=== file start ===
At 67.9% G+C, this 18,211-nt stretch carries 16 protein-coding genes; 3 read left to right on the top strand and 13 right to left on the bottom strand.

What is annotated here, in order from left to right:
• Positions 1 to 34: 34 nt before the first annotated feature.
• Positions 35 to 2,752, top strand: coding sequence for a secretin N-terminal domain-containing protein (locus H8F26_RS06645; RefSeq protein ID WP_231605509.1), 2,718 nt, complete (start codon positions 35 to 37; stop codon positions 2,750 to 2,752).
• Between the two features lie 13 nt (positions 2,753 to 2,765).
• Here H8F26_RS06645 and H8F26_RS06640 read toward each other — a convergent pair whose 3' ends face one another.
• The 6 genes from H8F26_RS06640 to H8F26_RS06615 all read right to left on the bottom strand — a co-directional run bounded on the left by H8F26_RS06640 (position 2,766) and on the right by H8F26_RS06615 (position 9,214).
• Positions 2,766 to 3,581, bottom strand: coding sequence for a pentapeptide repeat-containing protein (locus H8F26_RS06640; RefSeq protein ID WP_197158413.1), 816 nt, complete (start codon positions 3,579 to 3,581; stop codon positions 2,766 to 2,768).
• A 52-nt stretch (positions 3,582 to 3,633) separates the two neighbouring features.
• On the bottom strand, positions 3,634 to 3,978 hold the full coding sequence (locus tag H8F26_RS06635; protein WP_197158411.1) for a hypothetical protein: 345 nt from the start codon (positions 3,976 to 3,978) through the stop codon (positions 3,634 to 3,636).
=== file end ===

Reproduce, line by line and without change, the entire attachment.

At 67.9% G+C, this 18,211-nt stretch carries 16 protein-coding genes; 3 read left to right on the top strand and 13 right to left on the bottom strand.

What is annotated here, in order from left to right:
• Positions 1 to 34: 34 nt before the first annotated feature.
• Positions 35 to 2,752, top strand: coding sequence for a secretin N-terminal domain-containing protein (locus H8F26_RS06645; RefSeq protein ID WP_231605509.1), 2,718 nt, complete (start codon positions 35 to 37; stop codon positions 2,750 to 2,752).
• Between the two features lie 13 nt (positions 2,753 to 2,765).
• Here H8F26_RS06645 and H8F26_RS06640 read toward each other — a convergent pair whose 3' ends face one another.
• The 6 genes from H8F26_RS06640 to H8F26_RS06615 all read right to left on the bottom strand — a co-directional run bounded on the left by H8F26_RS06640 (position 2,766) and on the right by H8F26_RS06615 (position 9,214).
• Positions 2,766 to 3,581, bottom strand: coding sequence for a pentapeptide repeat-containing protein (locus H8F26_RS06640; RefSeq protein ID WP_197158413.1), 816 nt, complete (start codon positions 3,579 to 3,581; stop codon positions 2,766 to 2,768).
• A 52-nt stretch (positions 3,582 to 3,633) separates the two neighbouring features.
• On the bottom strand, positions 3,634 to 3,978 hold the full coding sequence (locus tag H8F26_RS06635; protein WP_197158411.1) for a hypothetical protein: 345 nt from the start codon (positions 3,976 to 3,978) through the stop codon (positions 3,634 to 3,636).